They were higher than we wished they were given how fast the market moved, but they were right in line with what had been expected. And the leverage at GEO as we sit here now is around 3.5 times, which is actually a little bit under where we had told people we would operate but probably around where we will operate going forward.

Susan Katzke, Credit Suisse:

Okay. And the 3.5 times just to clarify is with the $3 billion equity investment?

David Viniar, Goldman Sachs CFO:

With the equity investment.

Susan Katzke, Credit Suisse:

Okay. So closer to 6 times before that.

David Viniar, Goldman Sachs CFO:

That is correct.

So Goldman's Global Equity Opportunity fund was running with leverage of 6 times! This strikes me as madness for a value orientated strategy.

Overleveraged trades often go hand in hand with over-crowded trades. Cliff Asness at AQR wrote the following to his investors "This isn’t about models, this is about a strategy getting too crowded, as other successful strategies both quantitative and non-quantitative have gotten many times in the past, and then suffering when too many try to get out the same door. We knew this was a risk-factor but, like most others, in hindsight, we underestimated the magnitude and the speed with which danger could strike."

If there is something to be learnt from the problems the quant fund find themselves in, it is far less to do with the failure of quant and far more to do with the dangers of leverage.


Anonymous said...

James, glad to see you keeping your hand in.

What annoys me with so-called quant funds is the following. One of the justifications for quant, is that it supposed to keep the psychological biases to a minimum, but the biases are allowed to creep in via other mechanisms. When these psychological failings lead to the underperformance of the fund we get the quant mechanisms being blamed.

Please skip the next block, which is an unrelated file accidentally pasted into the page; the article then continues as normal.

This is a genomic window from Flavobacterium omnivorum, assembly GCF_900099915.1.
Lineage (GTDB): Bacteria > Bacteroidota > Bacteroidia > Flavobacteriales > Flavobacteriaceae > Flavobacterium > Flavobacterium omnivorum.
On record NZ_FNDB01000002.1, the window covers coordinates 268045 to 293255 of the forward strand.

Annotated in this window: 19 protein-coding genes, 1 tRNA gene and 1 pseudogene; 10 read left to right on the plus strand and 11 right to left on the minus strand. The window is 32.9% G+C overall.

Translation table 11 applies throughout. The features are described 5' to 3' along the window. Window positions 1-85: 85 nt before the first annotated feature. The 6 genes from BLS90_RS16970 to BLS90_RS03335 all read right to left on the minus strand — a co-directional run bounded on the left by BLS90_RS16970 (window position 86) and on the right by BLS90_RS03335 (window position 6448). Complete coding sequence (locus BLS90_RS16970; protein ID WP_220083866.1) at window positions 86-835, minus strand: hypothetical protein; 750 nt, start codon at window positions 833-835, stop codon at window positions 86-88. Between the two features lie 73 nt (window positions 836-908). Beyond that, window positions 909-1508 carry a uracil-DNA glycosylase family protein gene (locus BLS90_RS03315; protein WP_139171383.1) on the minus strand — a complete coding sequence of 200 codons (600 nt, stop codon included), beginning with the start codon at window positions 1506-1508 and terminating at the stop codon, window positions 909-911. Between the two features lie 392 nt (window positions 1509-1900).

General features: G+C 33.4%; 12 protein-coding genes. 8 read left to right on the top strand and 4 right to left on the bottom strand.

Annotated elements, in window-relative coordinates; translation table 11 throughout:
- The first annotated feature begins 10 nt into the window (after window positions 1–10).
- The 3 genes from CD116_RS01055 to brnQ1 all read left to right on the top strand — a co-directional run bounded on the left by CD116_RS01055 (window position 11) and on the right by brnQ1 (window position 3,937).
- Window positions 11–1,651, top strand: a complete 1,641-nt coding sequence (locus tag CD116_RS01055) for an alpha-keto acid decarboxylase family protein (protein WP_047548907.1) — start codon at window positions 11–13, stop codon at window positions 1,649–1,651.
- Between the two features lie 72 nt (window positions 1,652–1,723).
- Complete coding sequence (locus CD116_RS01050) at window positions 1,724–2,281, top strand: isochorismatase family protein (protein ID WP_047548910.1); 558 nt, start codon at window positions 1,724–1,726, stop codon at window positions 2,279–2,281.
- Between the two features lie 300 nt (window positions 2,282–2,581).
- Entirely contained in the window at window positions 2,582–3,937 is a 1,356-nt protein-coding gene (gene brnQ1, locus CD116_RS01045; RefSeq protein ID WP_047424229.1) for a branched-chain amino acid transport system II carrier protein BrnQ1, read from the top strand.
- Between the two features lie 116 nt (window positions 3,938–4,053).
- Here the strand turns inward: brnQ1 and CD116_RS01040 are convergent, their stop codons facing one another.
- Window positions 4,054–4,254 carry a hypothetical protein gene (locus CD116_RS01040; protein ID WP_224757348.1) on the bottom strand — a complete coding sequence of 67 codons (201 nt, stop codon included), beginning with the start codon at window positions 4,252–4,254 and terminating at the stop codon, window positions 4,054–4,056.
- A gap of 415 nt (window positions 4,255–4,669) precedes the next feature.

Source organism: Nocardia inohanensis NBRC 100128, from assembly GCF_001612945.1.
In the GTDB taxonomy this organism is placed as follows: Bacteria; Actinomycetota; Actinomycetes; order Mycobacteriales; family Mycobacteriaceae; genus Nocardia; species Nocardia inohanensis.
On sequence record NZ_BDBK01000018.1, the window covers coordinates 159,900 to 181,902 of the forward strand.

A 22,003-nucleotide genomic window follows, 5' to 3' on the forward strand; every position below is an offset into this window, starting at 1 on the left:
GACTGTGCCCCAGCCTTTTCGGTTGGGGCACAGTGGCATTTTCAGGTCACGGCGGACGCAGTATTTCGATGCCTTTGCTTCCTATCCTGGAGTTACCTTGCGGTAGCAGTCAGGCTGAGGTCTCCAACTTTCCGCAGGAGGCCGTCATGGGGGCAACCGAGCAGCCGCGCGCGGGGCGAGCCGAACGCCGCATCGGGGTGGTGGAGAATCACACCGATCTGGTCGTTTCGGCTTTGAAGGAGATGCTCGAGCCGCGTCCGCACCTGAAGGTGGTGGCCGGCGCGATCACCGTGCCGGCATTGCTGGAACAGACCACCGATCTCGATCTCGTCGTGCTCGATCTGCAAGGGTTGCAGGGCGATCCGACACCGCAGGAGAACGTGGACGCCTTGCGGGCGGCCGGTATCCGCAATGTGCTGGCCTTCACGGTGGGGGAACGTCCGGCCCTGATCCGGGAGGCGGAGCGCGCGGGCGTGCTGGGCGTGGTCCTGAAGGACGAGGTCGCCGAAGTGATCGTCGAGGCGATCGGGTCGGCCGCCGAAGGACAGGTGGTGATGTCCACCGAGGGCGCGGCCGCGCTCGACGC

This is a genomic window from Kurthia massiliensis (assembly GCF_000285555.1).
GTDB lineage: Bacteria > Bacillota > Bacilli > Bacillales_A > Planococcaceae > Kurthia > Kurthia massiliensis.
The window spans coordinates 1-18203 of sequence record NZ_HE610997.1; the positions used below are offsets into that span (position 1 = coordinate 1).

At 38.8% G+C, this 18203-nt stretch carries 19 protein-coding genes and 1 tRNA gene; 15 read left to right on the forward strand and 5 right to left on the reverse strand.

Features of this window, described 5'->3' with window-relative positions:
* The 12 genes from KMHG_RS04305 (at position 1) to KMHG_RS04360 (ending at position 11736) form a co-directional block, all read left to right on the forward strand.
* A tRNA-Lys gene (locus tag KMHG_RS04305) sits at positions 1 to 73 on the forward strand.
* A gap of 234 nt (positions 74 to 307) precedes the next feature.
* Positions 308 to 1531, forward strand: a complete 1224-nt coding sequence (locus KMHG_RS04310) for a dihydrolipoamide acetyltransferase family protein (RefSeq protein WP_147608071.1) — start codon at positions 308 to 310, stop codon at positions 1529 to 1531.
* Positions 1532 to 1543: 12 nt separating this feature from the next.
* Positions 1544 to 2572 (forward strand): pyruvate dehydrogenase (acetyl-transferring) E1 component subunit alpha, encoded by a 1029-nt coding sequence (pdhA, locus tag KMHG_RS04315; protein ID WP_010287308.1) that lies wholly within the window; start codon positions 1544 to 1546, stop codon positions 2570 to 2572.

As you rightly point out, can the commentariat please target the correct failure.

Lest I appear as trying to be holier-than-though, let me say that as a Jeckyl and Hyde persona myself, I wish that my disclipline in some investing areas would be applied to my speculative dabblings (especially in down markets), but then they wouldn't be as exciting.

Anonymous said...

Shouldn't you be watering the roses or something?

Although Quant funds help reduce the bf biases in stock selection, they retain the behavioural tensions arising from our industry's demand for regular predicable outperformance. The Quant funds in trouble retain a very short term investment horizon. Leverage shouldn't be a problem per se provided the underlying clients were aware of its implications for the volatility of returns.

Anonymous said...

Hi James

Successful investing is about caring what happens but not minding about the short term outcomes. Quants don't care, so the market takes it's revenge. Plus like every parasite, once you overcome the host, you end up eating each other.

Steven said...

Isn't it amazing how the financial press only talks about the role of leverage on the downside? When these same funds generate positive returns, 100% of it is attributed to the genius of the fund manager!

Unknown said...

The main problem I think is that (naive?) investors or plan sponsors expected that quant would provide a steady, incremental return. But that is only possible with cash (in your home currency). To generate returns from atrategies that actually only showed a little, if any alpha, they had to employ leverage. As someone wrote, that is great on the upside but we know what happens on the downside. The previous heroes are not suddenly idiots but the shortcomings of their approach were not apparent or ignored (see The Halo Effect book). Hopefully, the recent episode will remind everybody that you can't make equity returns from cash type volatilty and you can't turn BBB or worse into AAA just by paying rating agencies.

Anonymous said...

If the current failure of Quant funds was to be attributed to overleveraging, then their positive performance should be judged accordingly.

But at the end of the day, isn't the decision to leverage one's strategy a "human" one ?
So they maybe not be completely rid of human emotion after all..

kindest regards
Alex Spiroglou